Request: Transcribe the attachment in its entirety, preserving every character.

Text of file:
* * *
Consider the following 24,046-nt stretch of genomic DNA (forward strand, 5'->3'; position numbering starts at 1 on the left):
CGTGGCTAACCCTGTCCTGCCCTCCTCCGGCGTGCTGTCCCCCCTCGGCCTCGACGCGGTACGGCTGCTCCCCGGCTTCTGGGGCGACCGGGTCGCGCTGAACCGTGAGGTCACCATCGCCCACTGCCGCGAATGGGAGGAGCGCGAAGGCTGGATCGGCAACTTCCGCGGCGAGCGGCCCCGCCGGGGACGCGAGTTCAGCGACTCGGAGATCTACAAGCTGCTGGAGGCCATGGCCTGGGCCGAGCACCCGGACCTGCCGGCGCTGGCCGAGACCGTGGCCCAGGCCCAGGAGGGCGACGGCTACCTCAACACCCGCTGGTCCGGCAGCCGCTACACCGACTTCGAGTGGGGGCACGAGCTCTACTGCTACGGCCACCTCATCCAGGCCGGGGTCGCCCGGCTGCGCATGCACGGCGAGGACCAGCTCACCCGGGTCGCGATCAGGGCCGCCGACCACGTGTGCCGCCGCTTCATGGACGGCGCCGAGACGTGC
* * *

Consider the following 24,046-nt stretch of genomic DNA (forward strand, 5'->3'; position numbering starts at 1 on the left):
CGTGGCTAACCCTGTCCTGCCCTCCTCCGGCGTGCTGTCCCCCCTCGGCCTCGACGCGGTACGGCTGCTCCCCGGCTTCTGGGGCGACCGGGTCGCGCTGAACCGTGAGGTCACCATCGCCCACTGCCGCGAATGGGAGGAGCGCGAAGGCTGGATCGGCAACTTCCGCGGCGAGCGGCCCCGCCGGGGACGCGAGTTCAGCGACTCGGAGATCTACAAGCTGCTGGAGGCCATGGCCTGGGCCGAGCACCCGGACCTGCCGGCGCTGGCCGAGACCGTGGCCCAGGCCCAGGAGGGCGACGGCTACCTCAACACCCGCTGGTCCGGCAGCCGCTACACCGACTTCGAGTGGGGGCACGAGCTCTACTGCTACGGCCACCTCATCCAGGCCGGGGTCGCCCGGCTGCGCATGCACGGCGAGGACCAGCTCACCCGGGTCGCGATCAGGGCCGCCGACCACGTGTGCCGCCGCTTCATGGACGGCGCCGAGACGTGC